Talking About Death With Your Parents

How to have "the talk"

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Alyssa Ruderman

Do you remember where you were when you had “the talk?” I distinctly remember all of my important conversations with my parents happening on hikes or in cars. The common denominator? There’s no real way out. 

As a parent, you know that it’s an incredibly important conversation to have with your child. You know it needs to happen, but how do you find the right time and place? How do you approach the topic naturally without making them feel uncomfortable? How do you strike the balance between speaking matter of factly and not stoking fear or anxiety? 

I’m not, and never have been, the parent of a pre-teen. I am, however, the 31-year-old child of parents in their 60s. Me and many of my millennial friends with Gen X or Boomer parents are finding ourselves asking the same questions for a new version of “the talk.”  With parents who’d like to think they’re going to live forever, how do we talk about the inevitable? 

On the whole, we don’t like thinking about the fact that we, and the people that we love, are going to die someday. My parents, who are rational, pragmatic, prepared people (whose loose funeral wishes I have known for some time) took two full years to write their wills. These things can be tough to confront and these conversations can be difficult to have. 

Why it’s important to have them anyway. 
Simply put, without a plan in place before you need it, things are going to be really hard for you when you do need it. 

Plus, the only way to make sure your parents' wishes are honored is to know what those wishes are. Without those questions answered, you’re going to have to make those decisions on their behalf, and that’s a lot to carry.  

How do I initiate the conversation?
First and foremost, identify the right time and place. Maybe while they’re still blowing out their birthday candles isn’t a great time to ask about their will.  

Secondly, use yourself as a catalyst for conversation: 

  1. Express to them that you’ve been looking toward the future a lot and it’s got your wheels spinning: “I’ve been thinking a lot about the future lately and I think I want to put a will together. Do you have your end-of-life plans in place? It stresses me out to think that I wouldn’t know what you’d want if something happened”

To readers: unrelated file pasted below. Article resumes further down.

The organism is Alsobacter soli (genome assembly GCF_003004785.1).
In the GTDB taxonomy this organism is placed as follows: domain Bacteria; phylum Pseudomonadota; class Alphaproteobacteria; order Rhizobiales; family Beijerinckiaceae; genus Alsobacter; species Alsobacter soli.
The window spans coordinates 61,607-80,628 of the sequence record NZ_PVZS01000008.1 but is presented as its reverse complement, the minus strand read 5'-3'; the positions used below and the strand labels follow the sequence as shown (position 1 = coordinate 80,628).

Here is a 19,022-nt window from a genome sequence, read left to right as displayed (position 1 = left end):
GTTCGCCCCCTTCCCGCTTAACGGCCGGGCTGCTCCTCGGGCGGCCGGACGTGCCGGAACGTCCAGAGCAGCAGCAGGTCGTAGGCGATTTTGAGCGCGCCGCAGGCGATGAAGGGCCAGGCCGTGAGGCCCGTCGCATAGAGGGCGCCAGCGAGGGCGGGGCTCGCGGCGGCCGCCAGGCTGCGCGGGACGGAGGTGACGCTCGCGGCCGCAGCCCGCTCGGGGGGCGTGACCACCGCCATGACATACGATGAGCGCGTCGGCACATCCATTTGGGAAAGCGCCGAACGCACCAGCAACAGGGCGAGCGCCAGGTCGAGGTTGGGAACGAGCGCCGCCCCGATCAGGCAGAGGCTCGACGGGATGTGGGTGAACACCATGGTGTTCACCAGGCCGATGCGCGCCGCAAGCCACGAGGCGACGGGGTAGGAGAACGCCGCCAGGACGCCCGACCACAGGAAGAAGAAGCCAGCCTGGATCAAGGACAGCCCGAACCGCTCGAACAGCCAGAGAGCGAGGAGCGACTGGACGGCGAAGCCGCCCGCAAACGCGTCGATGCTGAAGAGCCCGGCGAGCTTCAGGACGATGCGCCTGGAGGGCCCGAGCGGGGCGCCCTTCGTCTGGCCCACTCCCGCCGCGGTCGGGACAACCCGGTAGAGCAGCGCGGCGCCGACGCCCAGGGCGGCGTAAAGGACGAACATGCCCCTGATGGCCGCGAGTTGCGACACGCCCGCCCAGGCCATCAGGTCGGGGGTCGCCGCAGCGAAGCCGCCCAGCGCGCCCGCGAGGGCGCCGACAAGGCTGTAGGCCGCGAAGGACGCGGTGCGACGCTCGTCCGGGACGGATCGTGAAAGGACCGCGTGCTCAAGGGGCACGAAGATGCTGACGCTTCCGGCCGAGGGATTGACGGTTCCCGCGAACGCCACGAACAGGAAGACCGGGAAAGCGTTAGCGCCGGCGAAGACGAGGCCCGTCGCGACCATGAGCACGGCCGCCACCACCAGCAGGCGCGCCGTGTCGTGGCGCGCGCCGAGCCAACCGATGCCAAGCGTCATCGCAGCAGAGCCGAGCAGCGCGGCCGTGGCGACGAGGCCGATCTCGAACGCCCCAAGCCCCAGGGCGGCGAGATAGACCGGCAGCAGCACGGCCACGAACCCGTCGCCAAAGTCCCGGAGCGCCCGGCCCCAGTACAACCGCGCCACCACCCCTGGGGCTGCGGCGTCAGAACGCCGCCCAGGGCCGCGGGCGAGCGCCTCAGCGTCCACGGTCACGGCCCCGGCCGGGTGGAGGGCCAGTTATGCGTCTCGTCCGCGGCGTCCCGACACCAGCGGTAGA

2. Make up a friend whose scenario might be a motivator or cautionary tale: “I have a friend from college who lost her dad last year and she had to go through the whole process making guesses on what he would have wanted. It’s got me thinking about what would happen if I were in her shoes.”

No matter the tactic you choose for broaching the topic, make sure the reason you’re bringing it up is front and center: you don’t want to have to agonize over making decisions on their behalf one day. Them providing you with this information is, in fact, a selfless act that will make your life easier. 

What should I ask?
You can use a tool like Lantern to walk step-by-step through everything you’ll need to know (you can even send them there directly to fill things out on their own), but if you opt to go it on your own, the list below is a great place to start. 

Start with the more sentimental; ask about what legacy they want to leave, what they’d want people to remember about them, how they’d want their memorial service to feel.

Then dive into the more tactical: 

  • Do they have a living will / advanced care directive? This essentially lets a caregiver know what kind of medical care they’d like to receive in case they can’t express those wishes for themselves.
  • Have they assigned Power of Attorney? This allows them to appoint an agent to act on their behalf when it comes to legal, financial, and healthcare matters. That agent can then do things like pay bills, make decisions about dependents, and manage investments if they’re unable to
  • Have they had a last will and testament written up? In the absence of a will, the state gets to decide what to do with their assets. To make sure their belongings (and money) end up in the right hands, those designations need to be made.
  • Is there a designated place where important documents live? You’ll need to get your hands on everything from what’s listed above to marriage papers to vehicle insurance -- make sure you know where to look. 

The best way to make sure that you get out of this what you need is to set small goals and build in accountability. 

“Take a look at this site”  requires less motivation than “Get all of your plans in place.” Then you have a jumping-off point for your next conversation: “What did you think of the site?” 

If you can steer the ship, even better: “This is really important to me -- can we have a standing call for 15 minutes every Wednesday night to tackle this together?” 

These conversations aren’t easy, but they’re important. Talking about these things doesn't make them any more likely to happen, it just means you’ll be more prepared and more in control when they do. 

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Categories: Planning Ahead, Talking About Death

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